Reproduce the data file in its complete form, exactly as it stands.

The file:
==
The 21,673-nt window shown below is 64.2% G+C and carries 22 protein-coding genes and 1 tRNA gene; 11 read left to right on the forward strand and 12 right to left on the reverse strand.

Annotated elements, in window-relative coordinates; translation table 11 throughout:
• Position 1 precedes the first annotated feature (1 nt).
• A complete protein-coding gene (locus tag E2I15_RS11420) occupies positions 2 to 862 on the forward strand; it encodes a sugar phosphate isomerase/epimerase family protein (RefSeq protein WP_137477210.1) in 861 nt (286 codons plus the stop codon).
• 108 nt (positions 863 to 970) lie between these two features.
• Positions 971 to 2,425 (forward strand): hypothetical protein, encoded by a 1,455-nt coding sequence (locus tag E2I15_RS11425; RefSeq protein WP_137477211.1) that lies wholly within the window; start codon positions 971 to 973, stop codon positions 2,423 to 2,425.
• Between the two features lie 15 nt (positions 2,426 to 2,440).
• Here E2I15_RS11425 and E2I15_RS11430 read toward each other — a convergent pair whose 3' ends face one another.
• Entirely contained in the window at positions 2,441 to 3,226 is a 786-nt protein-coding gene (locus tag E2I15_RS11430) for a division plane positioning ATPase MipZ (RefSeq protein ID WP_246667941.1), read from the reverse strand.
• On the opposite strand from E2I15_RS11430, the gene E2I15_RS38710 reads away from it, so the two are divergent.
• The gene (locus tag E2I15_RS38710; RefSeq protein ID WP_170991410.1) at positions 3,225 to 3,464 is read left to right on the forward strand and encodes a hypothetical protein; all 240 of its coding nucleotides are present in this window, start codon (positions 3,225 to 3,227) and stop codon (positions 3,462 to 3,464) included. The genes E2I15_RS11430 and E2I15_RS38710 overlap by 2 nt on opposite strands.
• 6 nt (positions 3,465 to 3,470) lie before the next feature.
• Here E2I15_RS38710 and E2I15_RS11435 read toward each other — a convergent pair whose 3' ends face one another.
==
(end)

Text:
The 21,673-nt window shown below is 64.2% G+C and carries 22 protein-coding genes and 1 tRNA gene; 11 read left to right on the forward strand and 12 right to left on the reverse strand.

Annotated elements, in window-relative coordinates; translation table 11 throughout:
• Position 1 precedes the first annotated feature (1 nt).
• A complete protein-coding gene (locus tag E2I15_RS11420) occupies positions 2 to 862 on the forward strand; it encodes a sugar phosphate isomerase/epimerase family protein (RefSeq protein WP_137477210.1) in 861 nt (286 codons plus the stop codon).
• 108 nt (positions 863 to 970) lie between these two features.
• Positions 971 to 2,425 (forward strand): hypothetical protein, encoded by a 1,455-nt coding sequence (locus tag E2I15_RS11425; RefSeq protein WP_137477211.1) that lies wholly within the window; start codon positions 971 to 973, stop codon positions 2,423 to 2,425.
• Between the two features lie 15 nt (positions 2,426 to 2,440).
• Here E2I15_RS11425 and E2I15_RS11430 read toward each other — a convergent pair whose 3' ends face one another.
• Entirely contained in the window at positions 2,441 to 3,226 is a 786-nt protein-coding gene (locus tag E2I15_RS11430) for a division plane positioning ATPase MipZ (RefSeq protein ID WP_246667941.1), read from the reverse strand.
• On the opposite strand from E2I15_RS11430, the gene E2I15_RS38710 reads away from it, so the two are divergent.
• The gene (locus tag E2I15_RS38710; RefSeq protein ID WP_170991410.1) at positions 3,225 to 3,464 is read left to right on the forward strand and encodes a hypothetical protein; all 240 of its coding nucleotides are present in this window, start codon (positions 3,225 to 3,227) and stop codon (positions 3,462 to 3,464) included. The genes E2I15_RS11430 and E2I15_RS38710 overlap by 2 nt on opposite strands.
• 6 nt (positions 3,465 to 3,470) lie before the next feature.
• Here E2I15_RS38710 and E2I15_RS11435 read toward each other — a convergent pair whose 3' ends face one another.